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Discussion Starter #1
Looking to Start a list of Tips for Better Mileage.

There is some obvious stuff and some not so obvious.

I don't baby my truck but don't hammer on it either. I can get 19 easy with country road driving. Regens every 3 tanks.

One I have is to use the Cruise control when taking off from stops. Once you are above 25 you can hit the resume button and the truck gently gets back up to speed. A lot more gentle than I could with my foot.

Another is if you enter a regen and you need to make a quick stop let the truck idle. The regen won't start over and you'll be out of it more soon, so fuel saved.

What do others have? Loaded, Unloaded, it all applies.
 

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Discussion Starter #2
Momentum is your friend.

You just used energy to get this weight up to speed. I do everything I can do to avoid touching the brakes.

I like to read the road and give throttle on the down hills and coast on the uphills.

Corning at correct speeds and having good exit speed means less energy needed to get back to speed.

Also when its safe to do so I roll through stop signs.
 

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Momentum is your friend.

You just used energy to get this weight up to speed. I do everything I can do to avoid touching the brakes.

I like to read the road and give throttle on the down hills and coast on the uphills.

Corning at correct speeds and having good exit speed means less energy needed to get back to speed.

Also when its safe to do so I roll through stop signs.
I like this, just not sure the police are going to accept "officer I'm just conserving fuel as an excuse" ( I've had this ticket so yes i roll through stops too)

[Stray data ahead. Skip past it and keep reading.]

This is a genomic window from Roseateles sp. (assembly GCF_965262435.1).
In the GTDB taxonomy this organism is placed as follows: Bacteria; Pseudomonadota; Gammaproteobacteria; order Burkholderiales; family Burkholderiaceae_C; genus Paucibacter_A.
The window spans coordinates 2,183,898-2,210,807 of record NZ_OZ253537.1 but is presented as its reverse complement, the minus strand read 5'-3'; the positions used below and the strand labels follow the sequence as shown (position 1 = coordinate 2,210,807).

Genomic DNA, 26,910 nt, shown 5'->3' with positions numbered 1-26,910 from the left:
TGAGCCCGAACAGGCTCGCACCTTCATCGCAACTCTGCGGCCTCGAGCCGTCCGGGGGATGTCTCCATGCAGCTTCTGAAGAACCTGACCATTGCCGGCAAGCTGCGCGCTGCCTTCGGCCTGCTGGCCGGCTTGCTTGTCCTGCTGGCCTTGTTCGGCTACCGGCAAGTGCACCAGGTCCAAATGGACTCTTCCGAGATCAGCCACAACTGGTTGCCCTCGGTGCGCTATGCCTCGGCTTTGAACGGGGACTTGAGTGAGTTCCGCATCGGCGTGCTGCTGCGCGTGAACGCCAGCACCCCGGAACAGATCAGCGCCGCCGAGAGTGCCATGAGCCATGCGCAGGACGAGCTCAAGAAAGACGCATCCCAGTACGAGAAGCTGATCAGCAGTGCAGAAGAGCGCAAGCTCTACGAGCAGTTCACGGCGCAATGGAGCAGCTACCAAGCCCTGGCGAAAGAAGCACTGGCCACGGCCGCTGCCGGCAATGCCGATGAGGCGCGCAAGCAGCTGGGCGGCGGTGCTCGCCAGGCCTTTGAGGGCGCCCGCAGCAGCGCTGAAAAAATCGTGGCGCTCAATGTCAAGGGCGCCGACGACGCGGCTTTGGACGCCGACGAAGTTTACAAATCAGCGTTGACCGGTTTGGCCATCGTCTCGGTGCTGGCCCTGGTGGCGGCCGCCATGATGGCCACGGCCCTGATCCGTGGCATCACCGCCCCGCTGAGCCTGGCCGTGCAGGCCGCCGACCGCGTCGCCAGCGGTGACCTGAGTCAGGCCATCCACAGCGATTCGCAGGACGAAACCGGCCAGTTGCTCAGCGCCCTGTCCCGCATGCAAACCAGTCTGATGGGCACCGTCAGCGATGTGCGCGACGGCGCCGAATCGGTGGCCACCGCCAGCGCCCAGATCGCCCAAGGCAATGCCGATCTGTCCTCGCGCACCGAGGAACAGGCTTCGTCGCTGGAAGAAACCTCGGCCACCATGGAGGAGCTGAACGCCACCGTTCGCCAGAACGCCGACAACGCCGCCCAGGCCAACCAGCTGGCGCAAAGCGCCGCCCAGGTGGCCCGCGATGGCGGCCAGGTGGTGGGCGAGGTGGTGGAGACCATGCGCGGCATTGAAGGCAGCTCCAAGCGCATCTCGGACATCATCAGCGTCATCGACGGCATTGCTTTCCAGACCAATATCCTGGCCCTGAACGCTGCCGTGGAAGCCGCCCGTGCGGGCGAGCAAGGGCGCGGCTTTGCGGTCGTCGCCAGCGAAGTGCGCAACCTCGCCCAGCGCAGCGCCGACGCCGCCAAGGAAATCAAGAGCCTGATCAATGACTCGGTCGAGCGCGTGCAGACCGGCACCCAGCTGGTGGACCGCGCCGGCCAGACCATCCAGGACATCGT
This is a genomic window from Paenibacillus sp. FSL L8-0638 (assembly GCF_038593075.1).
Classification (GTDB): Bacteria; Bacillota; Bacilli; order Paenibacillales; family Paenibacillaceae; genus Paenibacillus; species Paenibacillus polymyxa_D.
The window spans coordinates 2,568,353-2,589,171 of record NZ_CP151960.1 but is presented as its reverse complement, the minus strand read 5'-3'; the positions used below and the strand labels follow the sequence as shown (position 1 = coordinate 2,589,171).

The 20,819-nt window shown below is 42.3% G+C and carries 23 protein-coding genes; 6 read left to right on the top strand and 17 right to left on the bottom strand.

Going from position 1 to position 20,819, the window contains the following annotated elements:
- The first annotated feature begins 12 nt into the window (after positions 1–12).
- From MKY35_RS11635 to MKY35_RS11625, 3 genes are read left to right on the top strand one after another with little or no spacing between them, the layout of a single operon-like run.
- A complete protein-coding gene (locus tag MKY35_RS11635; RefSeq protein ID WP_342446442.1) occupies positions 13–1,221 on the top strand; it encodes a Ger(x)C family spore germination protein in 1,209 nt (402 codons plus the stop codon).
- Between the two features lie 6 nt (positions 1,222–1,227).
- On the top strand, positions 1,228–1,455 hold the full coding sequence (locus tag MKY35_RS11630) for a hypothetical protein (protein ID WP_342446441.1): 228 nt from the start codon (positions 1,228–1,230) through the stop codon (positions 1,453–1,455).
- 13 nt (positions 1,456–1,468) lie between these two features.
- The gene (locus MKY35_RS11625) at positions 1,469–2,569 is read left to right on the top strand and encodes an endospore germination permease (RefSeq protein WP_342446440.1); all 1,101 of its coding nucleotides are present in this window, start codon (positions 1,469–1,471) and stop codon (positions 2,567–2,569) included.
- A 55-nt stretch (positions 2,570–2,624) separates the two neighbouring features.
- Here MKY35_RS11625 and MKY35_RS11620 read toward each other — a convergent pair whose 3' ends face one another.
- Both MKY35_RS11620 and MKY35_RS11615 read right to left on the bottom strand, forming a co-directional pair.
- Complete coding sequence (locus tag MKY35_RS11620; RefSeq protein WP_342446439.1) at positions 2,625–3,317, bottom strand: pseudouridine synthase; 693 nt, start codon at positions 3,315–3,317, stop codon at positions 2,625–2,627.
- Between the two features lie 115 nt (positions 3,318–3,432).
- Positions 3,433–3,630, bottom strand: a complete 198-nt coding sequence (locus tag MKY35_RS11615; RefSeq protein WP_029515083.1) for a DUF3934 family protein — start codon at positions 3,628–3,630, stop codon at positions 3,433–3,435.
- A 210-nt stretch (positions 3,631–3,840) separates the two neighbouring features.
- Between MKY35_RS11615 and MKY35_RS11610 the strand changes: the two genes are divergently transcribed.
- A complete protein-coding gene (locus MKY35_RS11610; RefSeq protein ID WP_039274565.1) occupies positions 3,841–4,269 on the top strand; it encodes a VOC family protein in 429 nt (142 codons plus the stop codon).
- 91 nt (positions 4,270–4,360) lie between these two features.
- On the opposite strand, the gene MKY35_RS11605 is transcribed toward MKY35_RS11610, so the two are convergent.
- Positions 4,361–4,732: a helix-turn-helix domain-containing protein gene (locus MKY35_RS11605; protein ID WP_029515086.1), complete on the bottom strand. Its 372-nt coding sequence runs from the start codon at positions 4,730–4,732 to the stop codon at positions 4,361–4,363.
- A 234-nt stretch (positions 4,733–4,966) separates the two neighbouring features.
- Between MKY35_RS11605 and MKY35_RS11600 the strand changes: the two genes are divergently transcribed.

On a similar but different note ive had my 17 Titan XD for a couple of months now 3500 miles and i noticed that in the colder temperatures that we are starting to see my mileage has decreased. I was consistently getting between 18 and 19 mpg to work then all of a sudden it dropped by between 1 to 1.5 mpg. This is all based on the computer and not hand calculations. I understand that the fuel changes in the winter but this happened in the middle of a tank. Do diesels get worse mileage in the cold temps?
 

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everything gets worse mileage when it's cold out. rolling resistance is much worse when it's cold out (gear oil, wheel bearings, trans fluid, engine oil are all thicker and much more resistance). i always notice worse mileage in my diesel XD, and my gas Lexus, and even in my EV Spark when it's below 50 degs.
 

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everything gets worse mileage when it's cold out. rolling resistance is much worse when it's cold out (gear oil, wheel bearings, trans fluid, engine oil are all thicker and much more resistance). i always notice worse mileage in my diesel XD, and my gas Lexus, and even in my EV Spark when it's below 50 degs.
Just one more reason to dislike the winter.
 

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New Yorker

Left in 1999 and have been in Florida since -- had a Benz diesel but mostly gassers BMW's a vette, Yukon (only liked regular gas). Anyway downstate NY got cold and I really never noticed an actual seasonal mpg difference in any of the vehicles. I would keep a log of mileage and gallons and mpg with date in a little notebook for all the vehicles besides their computer readouts. If anything, a minor change might have been do to that fuel blend which started in the early nineties. Just sayin'